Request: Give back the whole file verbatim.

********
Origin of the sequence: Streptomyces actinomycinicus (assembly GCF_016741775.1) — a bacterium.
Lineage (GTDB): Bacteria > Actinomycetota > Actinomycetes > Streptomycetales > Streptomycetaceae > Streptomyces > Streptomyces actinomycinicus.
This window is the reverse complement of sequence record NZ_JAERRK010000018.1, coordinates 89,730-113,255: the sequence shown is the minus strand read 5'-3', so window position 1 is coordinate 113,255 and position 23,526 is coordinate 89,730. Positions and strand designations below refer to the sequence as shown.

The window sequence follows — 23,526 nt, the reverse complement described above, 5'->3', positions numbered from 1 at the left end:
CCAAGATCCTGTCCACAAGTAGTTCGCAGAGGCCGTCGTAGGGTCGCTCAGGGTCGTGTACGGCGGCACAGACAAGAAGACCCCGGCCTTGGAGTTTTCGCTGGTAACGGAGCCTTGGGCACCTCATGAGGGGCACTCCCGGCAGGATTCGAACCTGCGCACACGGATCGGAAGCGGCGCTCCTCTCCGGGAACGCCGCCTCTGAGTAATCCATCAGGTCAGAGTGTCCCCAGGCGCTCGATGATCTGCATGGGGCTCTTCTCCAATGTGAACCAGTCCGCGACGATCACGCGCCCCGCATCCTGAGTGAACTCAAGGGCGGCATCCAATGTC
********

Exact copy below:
Origin of the sequence: Streptomyces actinomycinicus (assembly GCF_016741775.1) — a bacterium.
Lineage (GTDB): Bacteria > Actinomycetota > Actinomycetes > Streptomycetales > Streptomycetaceae > Streptomyces > Streptomyces actinomycinicus.
This window is the reverse complement of sequence record NZ_JAERRK010000018.1, coordinates 89,730-113,255: the sequence shown is the minus strand read 5'-3', so window position 1 is coordinate 113,255 and position 23,526 is coordinate 89,730. Positions and strand designations below refer to the sequence as shown.

The window sequence follows — 23,526 nt, the reverse complement described above, 5'->3', positions numbered from 1 at the left end:
CCAAGATCCTGTCCACAAGTAGTTCGCAGAGGCCGTCGTAGGGTCGCTCAGGGTCGTGTACGGCGGCACAGACAAGAAGACCCCGGCCTTGGAGTTTTCGCTGGTAACGGAGCCTTGGGCACCTCATGAGGGGCACTCCCGGCAGGATTCGAACCTGCGCACACGGATCGGAAGCGGCGCTCCTCTCCGGGAACGCCGCCTCTGAGTAATCCATCAGGTCAGAGTGTCCCCAGGCGCTCGATGATCTGCATGGGGCTCTTCTCCAATGTGAACCAGTCCGCGACGATCACGCGCCCCGCATCCTGAGTGAACTCAAGGGCGGCATCCAATGTC